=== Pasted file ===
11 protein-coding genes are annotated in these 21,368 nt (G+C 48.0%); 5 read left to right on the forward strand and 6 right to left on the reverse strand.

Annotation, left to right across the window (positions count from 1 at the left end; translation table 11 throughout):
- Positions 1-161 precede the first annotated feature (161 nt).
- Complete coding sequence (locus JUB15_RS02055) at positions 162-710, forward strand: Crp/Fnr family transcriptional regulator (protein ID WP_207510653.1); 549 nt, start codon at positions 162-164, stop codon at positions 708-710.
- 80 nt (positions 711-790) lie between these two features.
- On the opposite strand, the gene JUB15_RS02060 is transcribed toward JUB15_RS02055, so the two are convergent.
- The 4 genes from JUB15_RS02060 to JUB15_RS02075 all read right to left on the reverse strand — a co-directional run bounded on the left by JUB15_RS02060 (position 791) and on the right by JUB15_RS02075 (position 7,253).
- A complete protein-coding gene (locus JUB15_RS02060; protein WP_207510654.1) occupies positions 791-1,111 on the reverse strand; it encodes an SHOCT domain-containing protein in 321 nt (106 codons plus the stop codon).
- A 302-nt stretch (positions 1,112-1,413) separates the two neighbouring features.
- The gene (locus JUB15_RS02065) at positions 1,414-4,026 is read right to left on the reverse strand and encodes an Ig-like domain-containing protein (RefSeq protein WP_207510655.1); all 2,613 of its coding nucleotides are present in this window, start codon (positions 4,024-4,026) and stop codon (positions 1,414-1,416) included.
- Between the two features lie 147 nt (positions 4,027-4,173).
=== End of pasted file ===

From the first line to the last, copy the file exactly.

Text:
11 protein-coding genes are annotated in these 21,368 nt (G+C 48.0%); 5 read left to right on the forward strand and 6 right to left on the reverse strand.

Annotation, left to right across the window (positions count from 1 at the left end; translation table 11 throughout):
- Positions 1-161 precede the first annotated feature (161 nt).
- Complete coding sequence (locus JUB15_RS02055) at positions 162-710, forward strand: Crp/Fnr family transcriptional regulator (protein ID WP_207510653.1); 549 nt, start codon at positions 162-164, stop codon at positions 708-710.
- 80 nt (positions 711-790) lie between these two features.
- On the opposite strand, the gene JUB15_RS02060 is transcribed toward JUB15_RS02055, so the two are convergent.
- The 4 genes from JUB15_RS02060 to JUB15_RS02075 all read right to left on the reverse strand — a co-directional run bounded on the left by JUB15_RS02060 (position 791) and on the right by JUB15_RS02075 (position 7,253).
- A complete protein-coding gene (locus JUB15_RS02060; protein WP_207510654.1) occupies positions 791-1,111 on the reverse strand; it encodes an SHOCT domain-containing protein in 321 nt (106 codons plus the stop codon).
- A 302-nt stretch (positions 1,112-1,413) separates the two neighbouring features.
- The gene (locus JUB15_RS02065) at positions 1,414-4,026 is read right to left on the reverse strand and encodes an Ig-like domain-containing protein (RefSeq protein WP_207510655.1); all 2,613 of its coding nucleotides are present in this window, start codon (positions 4,024-4,026) and stop codon (positions 1,414-1,416) included.
- Between the two features lie 147 nt (positions 4,027-4,173).